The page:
Dun Vulan
Dun Vulan
On a narrow spit of land jutting out into the sea just west of Bornais stands the substantial remains of Dun Vulan, an Iron Age fort. The dun was built around 150 BCE, at a time when it would have been surrounded by a freshwater loch. Since then the landscape has altered considerably, and the dun now stands on a neck of land with the sea on both sides.
The broch was 19 metres diameter when built, with 4 metre thick walls. The walls were dual-skinnned; that is, they had an inner and outer face, with passages and chambers built into the thickness of the wall. Vestiges of the passage survive in one section of walling. You enter today across three stone slabs at ground level, but these slabs are actually the roof for the original building, which was set well below current ground level.

There were two floors, the upper supported on a projecting row of stones. The upper storey was used as the main living area, and the bottom probably used for storage. The dun would originally have been roofed with wood, and that facrt itself is worth remarking on, as there were no trees on Uist at the time the dun was constructed. It seems likely that the dun builders used tamarack larch which had drifted to South Uist all the way from Canada and fetched up on the shore.

We do not know how long the dun was in use, but it seems that the staircase built into the wall had collapsed within a few centuries.

Excavations of a large rubbish heap outside the main entrance suggest that the inhabitants lived well, literally high on the hog, as their diet included more pork than neighbouring duns at Bornais and elsewhere on South Uist. Pork bones made up a large part of their diet and it is possible thatr their neighbours brought pork joints to them as a form of tribute.

In the first few centuries AD a small settlement grew up around the dun. Among the structures discovered so far are a house and a pair of rectangular barns. About 400 AD the broch was rebuilt as a roundhouse, with the main entrance overr the roof slabs we can see today. Dun Vulan was abandoned by the time the Vikings arrived, but it was still a prominent feature in the landscape; we know this because the name of the Norse settlement at Bornais is made up of the Norse words 'borg' and 'ness', or 'fort on the promontory'.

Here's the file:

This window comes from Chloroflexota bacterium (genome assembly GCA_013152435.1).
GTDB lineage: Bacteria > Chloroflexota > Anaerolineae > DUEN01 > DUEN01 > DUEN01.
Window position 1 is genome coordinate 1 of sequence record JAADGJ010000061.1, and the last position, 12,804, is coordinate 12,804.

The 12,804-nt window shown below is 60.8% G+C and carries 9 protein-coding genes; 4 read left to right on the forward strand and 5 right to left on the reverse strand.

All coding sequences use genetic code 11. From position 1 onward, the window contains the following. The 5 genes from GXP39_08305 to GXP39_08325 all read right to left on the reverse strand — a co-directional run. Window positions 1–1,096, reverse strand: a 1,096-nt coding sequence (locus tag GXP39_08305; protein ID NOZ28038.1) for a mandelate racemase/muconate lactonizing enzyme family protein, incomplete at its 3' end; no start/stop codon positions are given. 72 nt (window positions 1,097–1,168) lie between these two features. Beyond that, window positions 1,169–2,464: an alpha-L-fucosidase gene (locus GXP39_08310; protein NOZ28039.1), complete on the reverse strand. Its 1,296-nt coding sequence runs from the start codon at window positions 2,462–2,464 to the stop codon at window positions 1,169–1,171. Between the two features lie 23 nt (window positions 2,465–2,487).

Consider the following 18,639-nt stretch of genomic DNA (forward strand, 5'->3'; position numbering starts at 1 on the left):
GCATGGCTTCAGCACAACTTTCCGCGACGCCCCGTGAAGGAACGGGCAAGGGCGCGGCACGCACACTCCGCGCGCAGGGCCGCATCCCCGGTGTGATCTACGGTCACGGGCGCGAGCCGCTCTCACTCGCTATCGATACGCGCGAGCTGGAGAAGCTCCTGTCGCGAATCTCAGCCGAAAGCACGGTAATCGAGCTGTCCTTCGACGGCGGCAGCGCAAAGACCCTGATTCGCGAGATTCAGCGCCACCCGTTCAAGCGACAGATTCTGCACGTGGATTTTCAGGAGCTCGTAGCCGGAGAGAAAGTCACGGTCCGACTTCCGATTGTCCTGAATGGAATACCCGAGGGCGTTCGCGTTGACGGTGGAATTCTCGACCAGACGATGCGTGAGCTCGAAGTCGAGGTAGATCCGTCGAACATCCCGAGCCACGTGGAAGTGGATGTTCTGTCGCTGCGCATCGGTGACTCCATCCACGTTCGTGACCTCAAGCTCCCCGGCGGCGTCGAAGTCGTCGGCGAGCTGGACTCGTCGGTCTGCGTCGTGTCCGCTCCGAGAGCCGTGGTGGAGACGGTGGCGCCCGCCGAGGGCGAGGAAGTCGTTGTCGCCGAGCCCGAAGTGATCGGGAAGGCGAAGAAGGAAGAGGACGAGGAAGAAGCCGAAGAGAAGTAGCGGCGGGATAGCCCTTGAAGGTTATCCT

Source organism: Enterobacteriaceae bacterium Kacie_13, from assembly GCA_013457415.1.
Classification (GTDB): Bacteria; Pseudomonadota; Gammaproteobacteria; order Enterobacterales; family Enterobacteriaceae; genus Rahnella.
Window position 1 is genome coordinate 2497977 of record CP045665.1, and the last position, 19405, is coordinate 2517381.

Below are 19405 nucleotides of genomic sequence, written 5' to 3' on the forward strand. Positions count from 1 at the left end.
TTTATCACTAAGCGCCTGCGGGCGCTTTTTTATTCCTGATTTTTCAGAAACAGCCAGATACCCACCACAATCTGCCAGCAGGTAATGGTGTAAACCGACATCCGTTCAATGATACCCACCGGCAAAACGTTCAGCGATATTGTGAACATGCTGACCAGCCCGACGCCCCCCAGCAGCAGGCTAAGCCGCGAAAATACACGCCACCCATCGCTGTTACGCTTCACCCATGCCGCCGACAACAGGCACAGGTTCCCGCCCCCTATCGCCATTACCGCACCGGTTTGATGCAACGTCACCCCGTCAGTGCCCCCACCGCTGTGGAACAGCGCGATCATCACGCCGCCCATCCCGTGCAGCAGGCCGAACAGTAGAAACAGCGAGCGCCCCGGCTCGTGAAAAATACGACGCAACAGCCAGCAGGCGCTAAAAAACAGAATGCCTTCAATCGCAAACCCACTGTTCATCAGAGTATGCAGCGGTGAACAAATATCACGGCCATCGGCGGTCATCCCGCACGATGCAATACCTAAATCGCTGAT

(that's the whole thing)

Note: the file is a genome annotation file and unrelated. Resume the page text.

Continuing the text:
You need to be determined to find the dun, and come equipped with good footwear and an OS map. Take the main road through Bornais and either park at the Catholic church where the paved road ends, or, if you're feeling confident in your vehicle, carry on along the track, dodging potholes until you reach the point where the road passes a farm gate. Park, and walk a few hundred yards along the track to an interpretive sign. From there, follow the modern concrete slipway out onto the neck of land towards Aird Point, keeping Loch Aird a Mhuile on your right, to the dun. The going is level all the way, and not difficult.

NB. Confusingly, my OS map has the site listed as Dun Dulan.